What drives the price of bitcoin?
Traders of bitcoin are used to sharp price action, like the one experienced during the first weekend of this month, when the digital currency lost around 20% of its value. Such drops in value would normally see investors pulling hair out of their heads, but many holders of cryptos barely care, believing that regardless of everything else, the asset will eventually recover and continue to reach for virtually limitless heights. Such investors are driven by an almost messianic faith in bitcoin’s significance and potential, seeing in it as an encapsulation of several virtues, which include holding the key to a fairer and more transparent future and, unlike the much maligned fiat money, being immune to the influence of obscure powerful forces.
Considering its popular appeal and legions of fans, many will be surprised to learn that 95% of all available coins are held by only 2% of the existing wallets and, despite the spectacular price-action of the last 12 months, less than 20% of existing bitcoins were traded during that period. Another peculiarity of this market is the large number of exchanges where trading occurs, creating a fragmented market that is conducive to amplifying volatility; meaning a relatively small movement in one such venue can trigger a significant price oscillation across the entire system. Finally, the large number of derivatives contracts, allowing the use of leverage, which are based on the prices of the underlying asset, in this case bitcoin, account for a number of transactions five times larger than those placed on the coin itself.
However, despite the idiosyncrasies of this marketplace, in essence, the value fluctuations of cryptos tend, to a large extent, to be determined by dynamics similar to those that move more established markets. The events of December 3rd provide a good illustration: the price of bitcoin dropped around 20% of its value, a movement that mirrored (on a greater scale, due to the reasons highlighted in the previous paragraph) a generalised switch to risk-aversion in the financial markets – the Nasdaq index lost 2% on that same day – following the release of US employment data.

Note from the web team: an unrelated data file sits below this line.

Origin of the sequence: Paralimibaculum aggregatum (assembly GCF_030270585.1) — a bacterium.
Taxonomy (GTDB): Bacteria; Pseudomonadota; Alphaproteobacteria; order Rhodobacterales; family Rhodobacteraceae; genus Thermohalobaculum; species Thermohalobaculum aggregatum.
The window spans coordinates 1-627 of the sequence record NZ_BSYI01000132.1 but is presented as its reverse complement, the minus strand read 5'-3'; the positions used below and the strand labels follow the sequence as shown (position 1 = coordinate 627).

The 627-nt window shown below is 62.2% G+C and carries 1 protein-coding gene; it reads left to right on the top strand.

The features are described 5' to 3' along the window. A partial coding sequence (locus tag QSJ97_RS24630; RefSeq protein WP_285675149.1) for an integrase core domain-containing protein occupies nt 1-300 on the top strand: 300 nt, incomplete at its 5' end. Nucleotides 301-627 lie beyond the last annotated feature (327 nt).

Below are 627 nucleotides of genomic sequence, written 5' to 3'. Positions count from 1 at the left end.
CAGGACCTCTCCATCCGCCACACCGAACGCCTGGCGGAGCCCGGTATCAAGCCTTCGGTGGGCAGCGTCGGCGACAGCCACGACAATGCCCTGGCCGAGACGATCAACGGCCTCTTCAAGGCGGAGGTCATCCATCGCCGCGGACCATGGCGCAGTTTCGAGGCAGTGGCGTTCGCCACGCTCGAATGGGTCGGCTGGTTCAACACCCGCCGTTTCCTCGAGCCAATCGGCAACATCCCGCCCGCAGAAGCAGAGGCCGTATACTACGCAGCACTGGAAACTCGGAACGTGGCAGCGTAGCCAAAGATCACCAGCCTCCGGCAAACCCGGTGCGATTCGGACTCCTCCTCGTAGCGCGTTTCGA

As the unemployment rate dropped to 4%, the lowest level since the beginning of the pandemic, expectations that the American Federal Reserve will hike interest rates earlier than previously expected took over the sentiment of investors. The result was a decline in the demand for risky assets, which affected tech stocks but had a particularly strong effect on crypto currencies. This dynamic was intensified by the emergence of Omicron, a new variant of the coronavirus that saw investors seeking the protection of safe-haven assets, fearing new lockdowns and the halting of the economic recovery coinciding with the withdrawal of monetary stimulus.
Volatility both attracts and repels traders, depending on their profile and risk appetite. Still, as industry heavyweights become increasingly involved in the cryptos’ market, volatility will tend to decrease. Also, authorities around the globe started looking at this asset class with more attention, meaning that in the medium to long term enhanced regulation will also contribute to greater price stability. But, in the meantime, with the withdrawal of central banks’ stimulus looming ever closer in the horizon (remember 2013 and the taper tantrum?), volatility is likely to remain high and crypto traders may be in for an abundance of trading opportunities.
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